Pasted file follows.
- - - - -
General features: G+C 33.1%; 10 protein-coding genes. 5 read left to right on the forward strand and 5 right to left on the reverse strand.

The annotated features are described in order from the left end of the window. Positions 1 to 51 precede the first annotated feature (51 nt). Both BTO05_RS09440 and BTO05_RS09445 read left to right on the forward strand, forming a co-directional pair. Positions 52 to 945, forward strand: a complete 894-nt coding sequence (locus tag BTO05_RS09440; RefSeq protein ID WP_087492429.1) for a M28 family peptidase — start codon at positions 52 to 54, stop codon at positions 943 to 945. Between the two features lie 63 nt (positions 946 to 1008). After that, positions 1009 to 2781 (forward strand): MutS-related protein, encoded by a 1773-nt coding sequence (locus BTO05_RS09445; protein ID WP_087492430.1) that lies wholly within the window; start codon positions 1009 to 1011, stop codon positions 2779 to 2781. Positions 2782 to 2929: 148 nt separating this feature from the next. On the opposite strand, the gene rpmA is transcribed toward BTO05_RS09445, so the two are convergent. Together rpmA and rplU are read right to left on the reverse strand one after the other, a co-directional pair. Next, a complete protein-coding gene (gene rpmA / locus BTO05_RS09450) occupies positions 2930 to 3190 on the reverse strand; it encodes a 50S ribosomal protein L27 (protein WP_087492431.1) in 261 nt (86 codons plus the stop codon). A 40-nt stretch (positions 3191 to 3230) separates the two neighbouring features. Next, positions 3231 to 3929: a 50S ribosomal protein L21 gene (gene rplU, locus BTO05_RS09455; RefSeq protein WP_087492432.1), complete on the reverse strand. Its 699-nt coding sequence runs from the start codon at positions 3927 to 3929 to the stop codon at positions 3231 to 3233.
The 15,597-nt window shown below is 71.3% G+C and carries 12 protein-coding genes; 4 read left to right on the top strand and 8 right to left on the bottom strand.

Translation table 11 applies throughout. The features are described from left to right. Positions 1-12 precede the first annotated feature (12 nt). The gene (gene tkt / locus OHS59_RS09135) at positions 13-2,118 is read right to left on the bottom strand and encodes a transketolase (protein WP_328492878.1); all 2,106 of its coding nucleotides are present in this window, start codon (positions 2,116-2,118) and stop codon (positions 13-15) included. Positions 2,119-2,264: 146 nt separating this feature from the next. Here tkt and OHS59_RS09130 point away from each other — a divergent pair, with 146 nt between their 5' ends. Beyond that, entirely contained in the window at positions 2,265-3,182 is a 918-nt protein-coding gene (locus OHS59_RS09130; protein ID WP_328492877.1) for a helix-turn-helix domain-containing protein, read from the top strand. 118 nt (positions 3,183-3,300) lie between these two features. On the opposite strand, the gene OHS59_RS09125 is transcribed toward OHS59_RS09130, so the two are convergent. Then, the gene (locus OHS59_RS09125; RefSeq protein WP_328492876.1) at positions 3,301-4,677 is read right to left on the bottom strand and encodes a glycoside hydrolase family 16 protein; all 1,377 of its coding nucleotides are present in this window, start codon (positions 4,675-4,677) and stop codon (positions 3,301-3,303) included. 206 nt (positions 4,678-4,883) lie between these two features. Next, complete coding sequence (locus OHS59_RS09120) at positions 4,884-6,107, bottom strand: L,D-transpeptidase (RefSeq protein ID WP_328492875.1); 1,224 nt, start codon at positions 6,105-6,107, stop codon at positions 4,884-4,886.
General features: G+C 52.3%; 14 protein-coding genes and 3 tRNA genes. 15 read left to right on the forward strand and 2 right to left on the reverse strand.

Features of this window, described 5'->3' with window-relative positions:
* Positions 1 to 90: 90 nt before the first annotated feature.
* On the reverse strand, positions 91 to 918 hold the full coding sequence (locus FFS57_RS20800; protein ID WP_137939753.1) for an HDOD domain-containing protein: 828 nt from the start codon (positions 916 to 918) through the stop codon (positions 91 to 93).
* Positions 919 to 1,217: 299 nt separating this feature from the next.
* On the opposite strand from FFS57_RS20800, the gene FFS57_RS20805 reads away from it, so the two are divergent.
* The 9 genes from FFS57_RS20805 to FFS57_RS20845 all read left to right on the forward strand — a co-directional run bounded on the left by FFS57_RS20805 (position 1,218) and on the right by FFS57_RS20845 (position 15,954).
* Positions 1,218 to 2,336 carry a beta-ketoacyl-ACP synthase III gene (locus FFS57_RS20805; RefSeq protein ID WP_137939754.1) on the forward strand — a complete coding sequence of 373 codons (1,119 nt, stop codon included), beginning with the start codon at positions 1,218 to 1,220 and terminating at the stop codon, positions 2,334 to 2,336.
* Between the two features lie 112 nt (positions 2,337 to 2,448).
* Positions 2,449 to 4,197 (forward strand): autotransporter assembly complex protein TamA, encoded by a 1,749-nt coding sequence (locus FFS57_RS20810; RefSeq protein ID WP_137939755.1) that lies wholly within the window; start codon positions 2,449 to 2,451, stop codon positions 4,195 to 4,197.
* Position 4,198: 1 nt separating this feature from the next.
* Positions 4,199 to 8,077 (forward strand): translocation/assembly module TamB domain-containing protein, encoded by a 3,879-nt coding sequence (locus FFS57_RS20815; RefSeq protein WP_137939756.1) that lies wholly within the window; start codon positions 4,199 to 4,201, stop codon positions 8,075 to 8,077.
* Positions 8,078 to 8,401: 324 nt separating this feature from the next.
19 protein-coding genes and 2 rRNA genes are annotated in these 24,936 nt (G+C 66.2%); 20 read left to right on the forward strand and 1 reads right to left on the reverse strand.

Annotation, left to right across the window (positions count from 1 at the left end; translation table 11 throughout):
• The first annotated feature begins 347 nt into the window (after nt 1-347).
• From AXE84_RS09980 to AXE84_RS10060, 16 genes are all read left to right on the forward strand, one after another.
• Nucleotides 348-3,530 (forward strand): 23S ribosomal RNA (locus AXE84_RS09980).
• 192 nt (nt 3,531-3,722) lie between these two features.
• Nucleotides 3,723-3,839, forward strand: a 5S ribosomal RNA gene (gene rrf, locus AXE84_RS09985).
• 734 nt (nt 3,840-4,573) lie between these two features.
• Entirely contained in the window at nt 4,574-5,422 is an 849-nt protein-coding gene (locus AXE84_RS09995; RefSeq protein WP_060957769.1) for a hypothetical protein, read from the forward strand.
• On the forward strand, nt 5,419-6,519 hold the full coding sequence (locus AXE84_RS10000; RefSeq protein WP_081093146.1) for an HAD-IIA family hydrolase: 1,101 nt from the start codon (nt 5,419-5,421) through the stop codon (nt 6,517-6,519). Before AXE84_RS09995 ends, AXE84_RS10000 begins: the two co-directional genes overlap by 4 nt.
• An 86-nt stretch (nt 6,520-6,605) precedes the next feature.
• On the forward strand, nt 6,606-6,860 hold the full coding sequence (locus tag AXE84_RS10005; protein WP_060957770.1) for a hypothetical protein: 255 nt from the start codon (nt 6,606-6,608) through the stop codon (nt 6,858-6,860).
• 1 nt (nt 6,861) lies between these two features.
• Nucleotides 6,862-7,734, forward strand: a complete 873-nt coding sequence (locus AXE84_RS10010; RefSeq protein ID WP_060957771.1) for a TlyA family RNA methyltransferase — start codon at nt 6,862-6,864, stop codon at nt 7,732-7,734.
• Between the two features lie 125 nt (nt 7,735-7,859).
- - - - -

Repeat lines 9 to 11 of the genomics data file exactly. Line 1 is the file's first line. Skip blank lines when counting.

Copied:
* Positions 919 to 1,217: 299 nt separating this feature from the next.
* On the opposite strand from FFS57_RS20800, the gene FFS57_RS20805 reads away from it, so the two are divergent.
* The 9 genes from FFS57_RS20805 to FFS57_RS20845 all read left to right on the forward strand — a co-directional run bounded on the left by FFS57_RS20805 (position 1,218) and on the right by FFS57_RS20845 (position 15,954).